Pests which attack clothing and furnishings are known as textile pests.
These pests attack natural fibres and not man-made products. Textile pests fall into two categories moths and beetles.
Whilst these days most carpet manufacturers undertake to mothproof of carpets and therefore attack by moths has been greatly reduced. Where carpets have not been treated often in older houses the threat still exits and the damage caused can be quite extensive.
Unfortunately, in addition, the level of attack by beetle has increased and this is mainly due to the installation of central heating and wall to wall carpeting in. many modern homes.
Whilst there are numerous species of textile pests the most commonly known are the clothes moth, the varied carpet beetle and the fur beetle. The clothes moth known to most people as a textile pest and is becoming common to domestic properties. However, it is not the moth that does the damage, it is the larvae. The larvae attack natural fibres not man-made fibres and often cause damage to areas which are not seen immediately, underneath furniture for instance. Moth infestations can prove particularly difficult to eliminate.
The adult common clothes moth has a body length of between 6 mm and 8 mm and a wingspan of 9mm to 16mm. The upper side of the forewings is buff, nearly golden, in colour. Both pairs of wings have fringed margins.
Adults are rarely seen in flight. The larvae are yellowish white in colour with a brown head and measures around 10 mm in length when fully mature. The adult female lays eggs, between 50 and 100, amongst the material upon which the larvae will feed. The larvae emerge from the egg and proceed to feed. Whilst feeding the larva of the clothes moth frequently constructs a loose silken “shelter” which has attached to it many particles of debris and faecal pellets etc. Once mature the larva pupates.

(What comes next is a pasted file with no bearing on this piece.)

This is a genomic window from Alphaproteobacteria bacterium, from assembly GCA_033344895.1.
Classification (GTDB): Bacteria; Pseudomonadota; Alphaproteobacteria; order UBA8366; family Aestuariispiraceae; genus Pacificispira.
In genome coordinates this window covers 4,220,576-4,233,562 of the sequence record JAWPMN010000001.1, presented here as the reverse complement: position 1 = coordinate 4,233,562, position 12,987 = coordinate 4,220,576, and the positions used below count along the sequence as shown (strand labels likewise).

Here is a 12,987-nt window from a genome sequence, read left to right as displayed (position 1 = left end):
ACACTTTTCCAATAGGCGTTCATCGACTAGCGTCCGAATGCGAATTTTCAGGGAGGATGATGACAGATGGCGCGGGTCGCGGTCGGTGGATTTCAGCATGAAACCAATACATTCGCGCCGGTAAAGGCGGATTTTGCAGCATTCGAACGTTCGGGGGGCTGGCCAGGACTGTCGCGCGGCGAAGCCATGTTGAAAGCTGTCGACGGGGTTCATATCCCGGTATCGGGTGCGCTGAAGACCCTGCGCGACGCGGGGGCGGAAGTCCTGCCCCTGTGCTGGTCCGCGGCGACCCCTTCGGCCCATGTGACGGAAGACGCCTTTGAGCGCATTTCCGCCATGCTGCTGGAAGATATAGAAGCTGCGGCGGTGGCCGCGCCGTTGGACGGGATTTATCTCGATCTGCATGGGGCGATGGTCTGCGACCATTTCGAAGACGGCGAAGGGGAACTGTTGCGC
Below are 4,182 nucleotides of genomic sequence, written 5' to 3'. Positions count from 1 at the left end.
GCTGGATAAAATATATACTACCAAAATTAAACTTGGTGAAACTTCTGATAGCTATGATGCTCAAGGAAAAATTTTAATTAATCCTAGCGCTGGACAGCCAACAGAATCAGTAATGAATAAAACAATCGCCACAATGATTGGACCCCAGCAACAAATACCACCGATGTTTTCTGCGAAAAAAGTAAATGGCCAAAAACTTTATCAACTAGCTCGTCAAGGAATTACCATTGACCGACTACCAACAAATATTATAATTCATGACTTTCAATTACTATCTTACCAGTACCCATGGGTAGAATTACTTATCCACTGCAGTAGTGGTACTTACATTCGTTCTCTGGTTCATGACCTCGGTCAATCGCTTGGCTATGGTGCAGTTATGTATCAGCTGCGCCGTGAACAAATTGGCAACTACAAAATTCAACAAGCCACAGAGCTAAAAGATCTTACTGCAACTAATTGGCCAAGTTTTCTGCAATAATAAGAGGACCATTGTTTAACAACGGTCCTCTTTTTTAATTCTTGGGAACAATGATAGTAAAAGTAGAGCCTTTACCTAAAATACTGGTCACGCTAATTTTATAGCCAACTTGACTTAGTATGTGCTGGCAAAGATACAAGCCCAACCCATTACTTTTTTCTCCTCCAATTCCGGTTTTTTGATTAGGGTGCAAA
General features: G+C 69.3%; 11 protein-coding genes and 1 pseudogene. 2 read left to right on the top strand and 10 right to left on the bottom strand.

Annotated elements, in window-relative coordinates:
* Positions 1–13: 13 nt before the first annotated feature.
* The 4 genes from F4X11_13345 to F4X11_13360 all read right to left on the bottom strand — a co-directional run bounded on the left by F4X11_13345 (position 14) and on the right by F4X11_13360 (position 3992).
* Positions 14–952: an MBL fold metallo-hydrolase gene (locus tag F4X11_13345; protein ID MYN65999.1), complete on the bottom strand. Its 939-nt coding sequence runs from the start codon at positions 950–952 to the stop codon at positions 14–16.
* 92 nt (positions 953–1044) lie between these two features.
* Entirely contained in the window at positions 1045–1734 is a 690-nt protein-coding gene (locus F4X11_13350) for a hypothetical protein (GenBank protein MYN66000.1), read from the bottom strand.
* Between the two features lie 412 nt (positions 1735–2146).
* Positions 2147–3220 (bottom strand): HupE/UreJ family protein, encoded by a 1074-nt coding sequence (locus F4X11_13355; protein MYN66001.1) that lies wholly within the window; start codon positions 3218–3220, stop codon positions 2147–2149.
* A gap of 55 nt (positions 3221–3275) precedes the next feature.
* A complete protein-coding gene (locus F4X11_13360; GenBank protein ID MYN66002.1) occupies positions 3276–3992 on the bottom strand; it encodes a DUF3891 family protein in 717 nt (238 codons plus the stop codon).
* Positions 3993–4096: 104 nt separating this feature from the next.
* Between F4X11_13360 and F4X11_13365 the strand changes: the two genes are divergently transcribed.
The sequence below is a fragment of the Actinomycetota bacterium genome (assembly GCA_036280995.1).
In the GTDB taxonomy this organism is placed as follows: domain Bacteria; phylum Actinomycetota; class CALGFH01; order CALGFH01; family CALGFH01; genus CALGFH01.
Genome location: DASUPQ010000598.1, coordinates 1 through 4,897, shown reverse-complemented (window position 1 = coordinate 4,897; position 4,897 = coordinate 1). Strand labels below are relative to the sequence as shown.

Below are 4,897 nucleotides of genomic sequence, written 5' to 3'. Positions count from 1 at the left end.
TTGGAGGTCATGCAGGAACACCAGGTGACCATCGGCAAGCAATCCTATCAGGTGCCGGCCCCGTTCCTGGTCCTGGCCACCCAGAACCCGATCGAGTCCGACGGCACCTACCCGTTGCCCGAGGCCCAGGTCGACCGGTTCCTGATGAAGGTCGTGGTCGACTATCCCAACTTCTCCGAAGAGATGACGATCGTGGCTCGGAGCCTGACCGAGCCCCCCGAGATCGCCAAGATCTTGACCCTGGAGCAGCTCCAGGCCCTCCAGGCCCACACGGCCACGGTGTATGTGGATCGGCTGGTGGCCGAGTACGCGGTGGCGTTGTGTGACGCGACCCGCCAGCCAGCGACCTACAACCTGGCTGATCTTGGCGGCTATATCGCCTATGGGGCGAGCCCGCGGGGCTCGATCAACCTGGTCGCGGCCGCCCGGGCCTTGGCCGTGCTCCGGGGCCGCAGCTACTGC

The pupa is reddish brown in colour. There is a certain amount of mobility in the abdomen of the pupa and it will twitch if disturbed.
The adult emerges from the pupal case. The adult moth lives for around 2 – 3 weeks.
The clothes moth is a significant pest, the larvae feeding on a wide variety of material of animal origin such as woollens, furs, etc. Damage from larval feeding can be severe and the larvae are often difficult to detect since they shun the light. Whilst adults indoors can be found on the wing all year round. Outdoors, adults are on the wind from May to September.
Treatment consists of tracing the source of infestation, removing and destroying any infested foodstuffs and then applying a residual insecticide to infested areas. Care should be taken to select a non-staining insecticide if soft furnishings are to be treated. Additionally, an ultra-low volume application of insecticide would prove effective. The use of monitoring traps specific for this species will aid in determining the level of infestation. Whilst there is no difficulty in controlling these moths, it is essential that a thorough treatment be carried out and that every possible larval development site is treated.
They may be found in association with birds and mammals nests, therefore these possibilities should be checked when tracing the source of the infestation.